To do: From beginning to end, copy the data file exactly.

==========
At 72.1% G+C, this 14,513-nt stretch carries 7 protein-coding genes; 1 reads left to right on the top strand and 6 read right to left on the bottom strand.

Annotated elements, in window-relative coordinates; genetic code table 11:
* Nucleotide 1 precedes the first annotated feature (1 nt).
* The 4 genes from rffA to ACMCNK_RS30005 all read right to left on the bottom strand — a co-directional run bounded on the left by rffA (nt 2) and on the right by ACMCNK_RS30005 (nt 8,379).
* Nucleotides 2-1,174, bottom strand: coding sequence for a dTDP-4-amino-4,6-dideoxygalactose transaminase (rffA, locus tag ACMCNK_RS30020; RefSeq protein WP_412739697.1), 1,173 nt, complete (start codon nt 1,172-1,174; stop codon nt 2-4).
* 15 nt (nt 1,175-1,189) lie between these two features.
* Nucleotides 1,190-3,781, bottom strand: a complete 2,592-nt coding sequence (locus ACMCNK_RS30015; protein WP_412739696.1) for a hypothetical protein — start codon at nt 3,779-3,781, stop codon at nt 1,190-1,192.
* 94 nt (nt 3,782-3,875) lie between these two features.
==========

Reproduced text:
At 72.1% G+C, this 14,513-nt stretch carries 7 protein-coding genes; 1 reads left to right on the top strand and 6 read right to left on the bottom strand.

Annotated elements, in window-relative coordinates; genetic code table 11:
* Nucleotide 1 precedes the first annotated feature (1 nt).
* The 4 genes from rffA to ACMCNK_RS30005 all read right to left on the bottom strand — a co-directional run bounded on the left by rffA (nt 2) and on the right by ACMCNK_RS30005 (nt 8,379).
* Nucleotides 2-1,174, bottom strand: coding sequence for a dTDP-4-amino-4,6-dideoxygalactose transaminase (rffA, locus tag ACMCNK_RS30020; RefSeq protein WP_412739697.1), 1,173 nt, complete (start codon nt 1,172-1,174; stop codon nt 2-4).
* 15 nt (nt 1,175-1,189) lie between these two features.
* Nucleotides 1,190-3,781, bottom strand: a complete 2,592-nt coding sequence (locus ACMCNK_RS30015; protein WP_412739696.1) for a hypothetical protein — start codon at nt 3,779-3,781, stop codon at nt 1,190-1,192.
* 94 nt (nt 3,782-3,875) lie between these two features.